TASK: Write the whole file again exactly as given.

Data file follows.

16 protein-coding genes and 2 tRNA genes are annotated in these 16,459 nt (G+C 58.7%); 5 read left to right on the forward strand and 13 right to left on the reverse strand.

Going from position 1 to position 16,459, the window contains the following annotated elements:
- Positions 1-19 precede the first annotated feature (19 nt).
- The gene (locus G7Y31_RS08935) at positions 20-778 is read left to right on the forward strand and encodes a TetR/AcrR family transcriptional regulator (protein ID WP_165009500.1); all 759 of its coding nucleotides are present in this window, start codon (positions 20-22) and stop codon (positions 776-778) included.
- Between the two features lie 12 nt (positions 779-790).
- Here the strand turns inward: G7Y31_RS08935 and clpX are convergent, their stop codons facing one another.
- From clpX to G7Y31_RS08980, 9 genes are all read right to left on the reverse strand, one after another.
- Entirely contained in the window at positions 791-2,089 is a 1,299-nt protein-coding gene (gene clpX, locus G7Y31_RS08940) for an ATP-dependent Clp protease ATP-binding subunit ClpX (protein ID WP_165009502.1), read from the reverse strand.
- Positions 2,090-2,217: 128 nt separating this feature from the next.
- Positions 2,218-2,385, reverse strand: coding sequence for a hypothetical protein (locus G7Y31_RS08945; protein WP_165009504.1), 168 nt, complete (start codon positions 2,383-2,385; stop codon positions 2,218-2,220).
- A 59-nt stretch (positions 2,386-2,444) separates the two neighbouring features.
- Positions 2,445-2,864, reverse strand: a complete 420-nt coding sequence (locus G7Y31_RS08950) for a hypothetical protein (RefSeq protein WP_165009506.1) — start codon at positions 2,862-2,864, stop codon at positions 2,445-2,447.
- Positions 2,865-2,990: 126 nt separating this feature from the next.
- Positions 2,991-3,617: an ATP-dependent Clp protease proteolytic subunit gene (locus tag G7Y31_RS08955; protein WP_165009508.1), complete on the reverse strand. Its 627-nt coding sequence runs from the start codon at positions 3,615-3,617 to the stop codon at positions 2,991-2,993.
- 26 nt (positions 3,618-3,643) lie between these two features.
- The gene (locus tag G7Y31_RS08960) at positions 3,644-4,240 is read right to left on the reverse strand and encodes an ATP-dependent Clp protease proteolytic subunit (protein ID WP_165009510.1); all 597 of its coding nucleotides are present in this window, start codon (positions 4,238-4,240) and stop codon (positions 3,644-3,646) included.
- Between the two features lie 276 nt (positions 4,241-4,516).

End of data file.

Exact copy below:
16 protein-coding genes and 2 tRNA genes are annotated in these 16,459 nt (G+C 58.7%); 5 read left to right on the forward strand and 13 right to left on the reverse strand.

Going from position 1 to position 16,459, the window contains the following annotated elements:
- Positions 1-19 precede the first annotated feature (19 nt).
- The gene (locus G7Y31_RS08935) at positions 20-778 is read left to right on the forward strand and encodes a TetR/AcrR family transcriptional regulator (protein ID WP_165009500.1); all 759 of its coding nucleotides are present in this window, start codon (positions 20-22) and stop codon (positions 776-778) included.
- Between the two features lie 12 nt (positions 779-790).
- Here the strand turns inward: G7Y31_RS08935 and clpX are convergent, their stop codons facing one another.
- From clpX to G7Y31_RS08980, 9 genes are all read right to left on the reverse strand, one after another.
- Entirely contained in the window at positions 791-2,089 is a 1,299-nt protein-coding gene (gene clpX, locus G7Y31_RS08940) for an ATP-dependent Clp protease ATP-binding subunit ClpX (protein ID WP_165009502.1), read from the reverse strand.
- Positions 2,090-2,217: 128 nt separating this feature from the next.
- Positions 2,218-2,385, reverse strand: coding sequence for a hypothetical protein (locus G7Y31_RS08945; protein WP_165009504.1), 168 nt, complete (start codon positions 2,383-2,385; stop codon positions 2,218-2,220).
- A 59-nt stretch (positions 2,386-2,444) separates the two neighbouring features.
- Positions 2,445-2,864, reverse strand: a complete 420-nt coding sequence (locus G7Y31_RS08950) for a hypothetical protein (RefSeq protein WP_165009506.1) — start codon at positions 2,862-2,864, stop codon at positions 2,445-2,447.
- Positions 2,865-2,990: 126 nt separating this feature from the next.
- Positions 2,991-3,617: an ATP-dependent Clp protease proteolytic subunit gene (locus tag G7Y31_RS08955; protein WP_165009508.1), complete on the reverse strand. Its 627-nt coding sequence runs from the start codon at positions 3,615-3,617 to the stop codon at positions 2,991-2,993.
- 26 nt (positions 3,618-3,643) lie between these two features.
- The gene (locus tag G7Y31_RS08960) at positions 3,644-4,240 is read right to left on the reverse strand and encodes an ATP-dependent Clp protease proteolytic subunit (protein ID WP_165009510.1); all 597 of its coding nucleotides are present in this window, start codon (positions 4,238-4,240) and stop codon (positions 3,644-3,646) included.
- Between the two features lie 276 nt (positions 4,241-4,516).